Michels v. Dyna-Kote Industries, Inc.

Annotate this Case

497 N.E.2d 586 (1986)

Richard J. MICHELS, Appellant, v. DYNA-KOTE INDUSTRIES, INC., and Shelley R. Remmel, Appellees.

No. 06A01-8603-CV-71.

Court of Appeals of Indiana, First District.

September 16, 1986.

Rehearing Denied November 21, 1986.

*587 Ronald A. Wright, Maribell G. Harlow, Harlow & Wright, P.C., Indianapolis, for appellant.

Lante K. Earnest, Dean T. Barnhard, Klineman, Rose, Wolf and Wallack, Indianapolis, for appellees.

NEAL, Judge.

STATEMENT OF THE CASE

Defendant-appellant, Richard J. Michels (Michels), appeals the decision of the Boone Circuit Court which granted a preliminary injunction in favor of plaintiff-appellee, Dyna-Kote Industries, Inc. (Dyna-Kote).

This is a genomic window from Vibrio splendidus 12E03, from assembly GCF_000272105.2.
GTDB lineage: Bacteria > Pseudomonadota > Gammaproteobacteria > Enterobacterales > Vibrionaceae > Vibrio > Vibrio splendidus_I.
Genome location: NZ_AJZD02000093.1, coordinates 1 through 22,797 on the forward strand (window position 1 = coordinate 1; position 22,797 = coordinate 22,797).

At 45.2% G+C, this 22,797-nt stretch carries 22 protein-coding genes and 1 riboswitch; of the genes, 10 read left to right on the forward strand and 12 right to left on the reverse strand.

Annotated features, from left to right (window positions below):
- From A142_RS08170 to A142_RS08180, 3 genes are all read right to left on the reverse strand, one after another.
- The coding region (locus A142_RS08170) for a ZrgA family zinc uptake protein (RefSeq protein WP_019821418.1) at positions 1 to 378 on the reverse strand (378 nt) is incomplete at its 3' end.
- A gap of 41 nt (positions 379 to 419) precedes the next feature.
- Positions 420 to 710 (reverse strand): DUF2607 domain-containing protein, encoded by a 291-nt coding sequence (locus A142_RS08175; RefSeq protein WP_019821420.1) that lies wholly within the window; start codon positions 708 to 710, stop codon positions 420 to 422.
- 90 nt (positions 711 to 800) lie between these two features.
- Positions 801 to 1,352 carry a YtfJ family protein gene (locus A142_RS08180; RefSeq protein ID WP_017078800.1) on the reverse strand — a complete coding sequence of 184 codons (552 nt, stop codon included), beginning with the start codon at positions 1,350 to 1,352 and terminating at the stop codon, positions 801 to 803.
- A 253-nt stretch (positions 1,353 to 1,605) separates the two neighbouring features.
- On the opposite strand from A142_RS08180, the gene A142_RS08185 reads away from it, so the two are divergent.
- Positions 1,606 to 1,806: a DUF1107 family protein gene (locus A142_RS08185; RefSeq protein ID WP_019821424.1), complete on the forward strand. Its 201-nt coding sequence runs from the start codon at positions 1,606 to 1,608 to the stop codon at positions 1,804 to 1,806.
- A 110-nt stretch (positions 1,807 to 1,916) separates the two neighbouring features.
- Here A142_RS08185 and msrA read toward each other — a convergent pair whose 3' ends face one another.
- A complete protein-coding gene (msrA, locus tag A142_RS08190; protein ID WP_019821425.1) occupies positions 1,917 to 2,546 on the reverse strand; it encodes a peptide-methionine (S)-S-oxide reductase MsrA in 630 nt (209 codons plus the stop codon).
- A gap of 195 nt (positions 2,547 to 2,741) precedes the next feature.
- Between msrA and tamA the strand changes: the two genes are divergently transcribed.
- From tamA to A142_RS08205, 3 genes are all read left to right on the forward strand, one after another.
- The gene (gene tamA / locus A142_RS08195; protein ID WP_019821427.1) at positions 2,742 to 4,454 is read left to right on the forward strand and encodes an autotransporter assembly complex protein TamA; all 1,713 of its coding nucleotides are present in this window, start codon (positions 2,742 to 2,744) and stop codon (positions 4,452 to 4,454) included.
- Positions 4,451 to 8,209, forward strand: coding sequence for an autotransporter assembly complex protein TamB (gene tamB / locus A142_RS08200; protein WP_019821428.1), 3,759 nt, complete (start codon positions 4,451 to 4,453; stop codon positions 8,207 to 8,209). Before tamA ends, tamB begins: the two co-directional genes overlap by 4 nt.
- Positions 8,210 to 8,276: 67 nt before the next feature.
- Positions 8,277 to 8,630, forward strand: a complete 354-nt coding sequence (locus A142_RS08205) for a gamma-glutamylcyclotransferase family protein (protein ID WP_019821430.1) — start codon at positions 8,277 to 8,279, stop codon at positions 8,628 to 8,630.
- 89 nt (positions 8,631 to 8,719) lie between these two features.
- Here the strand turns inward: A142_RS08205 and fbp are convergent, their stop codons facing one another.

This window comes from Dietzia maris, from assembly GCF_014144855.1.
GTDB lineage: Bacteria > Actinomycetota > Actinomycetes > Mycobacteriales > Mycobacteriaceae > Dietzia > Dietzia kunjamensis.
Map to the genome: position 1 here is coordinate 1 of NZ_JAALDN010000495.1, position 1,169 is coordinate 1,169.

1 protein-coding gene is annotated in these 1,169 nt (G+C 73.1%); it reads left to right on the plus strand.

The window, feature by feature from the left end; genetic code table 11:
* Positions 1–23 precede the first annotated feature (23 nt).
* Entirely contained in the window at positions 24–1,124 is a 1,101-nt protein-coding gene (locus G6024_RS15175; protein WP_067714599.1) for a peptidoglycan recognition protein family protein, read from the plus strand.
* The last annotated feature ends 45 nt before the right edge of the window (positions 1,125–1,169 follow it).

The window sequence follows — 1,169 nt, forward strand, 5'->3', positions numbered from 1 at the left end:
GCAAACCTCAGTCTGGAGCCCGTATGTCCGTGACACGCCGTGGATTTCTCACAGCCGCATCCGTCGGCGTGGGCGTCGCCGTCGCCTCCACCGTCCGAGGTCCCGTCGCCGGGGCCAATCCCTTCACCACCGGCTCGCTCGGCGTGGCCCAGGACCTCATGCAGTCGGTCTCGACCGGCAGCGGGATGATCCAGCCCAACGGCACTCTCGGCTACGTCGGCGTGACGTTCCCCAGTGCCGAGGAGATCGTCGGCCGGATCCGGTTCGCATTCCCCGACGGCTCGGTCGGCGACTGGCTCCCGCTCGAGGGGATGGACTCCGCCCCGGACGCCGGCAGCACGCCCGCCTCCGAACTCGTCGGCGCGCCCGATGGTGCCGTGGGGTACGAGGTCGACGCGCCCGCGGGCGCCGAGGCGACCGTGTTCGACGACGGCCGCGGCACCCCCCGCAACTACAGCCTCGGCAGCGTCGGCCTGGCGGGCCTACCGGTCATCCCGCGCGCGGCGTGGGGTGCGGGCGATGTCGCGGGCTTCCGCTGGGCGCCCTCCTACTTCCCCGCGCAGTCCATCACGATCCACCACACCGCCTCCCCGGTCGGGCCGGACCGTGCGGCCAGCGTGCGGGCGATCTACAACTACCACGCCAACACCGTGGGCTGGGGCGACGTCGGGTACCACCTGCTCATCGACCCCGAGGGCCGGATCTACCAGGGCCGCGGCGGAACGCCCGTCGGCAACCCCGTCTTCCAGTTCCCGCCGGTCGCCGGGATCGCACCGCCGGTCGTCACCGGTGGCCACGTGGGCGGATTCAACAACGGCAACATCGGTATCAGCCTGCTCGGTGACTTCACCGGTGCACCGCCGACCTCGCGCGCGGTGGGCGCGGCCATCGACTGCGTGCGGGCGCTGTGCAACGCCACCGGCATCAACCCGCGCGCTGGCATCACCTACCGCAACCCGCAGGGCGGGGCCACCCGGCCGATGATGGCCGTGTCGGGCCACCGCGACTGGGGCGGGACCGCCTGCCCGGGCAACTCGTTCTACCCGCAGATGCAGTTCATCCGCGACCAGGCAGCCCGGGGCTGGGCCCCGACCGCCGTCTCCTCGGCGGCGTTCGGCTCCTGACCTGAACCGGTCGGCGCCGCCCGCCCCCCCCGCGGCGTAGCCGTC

We reverse.

STATEMENT OF THE FACTS

When Michels was a sales representative for Diamond Kote in 1980, he was sent to train the employees of Frank G. Murphy (Murphy) in the application of its chemical products. Murphy had been trying to formulate and produce chemical products of his own in a separate business he had formed. When Murphy encountered problems with his chemical formulations, he asked Michels to "bail him out." Michels had experience in development of chemical formulas and had been in the rustproofing manufacturing business earlier in his career. Through negotiations over a period of time, Michels and Murphy formed Dyna-Kote. The company's product line included rustproof products, paint sealants, fabric guards, removers, and undercoat products to be sold in the automobile after-market. The company sold products under both the Dyna-Kote label and under private labels, and all products sold under the Dyna-Kote label were warranted.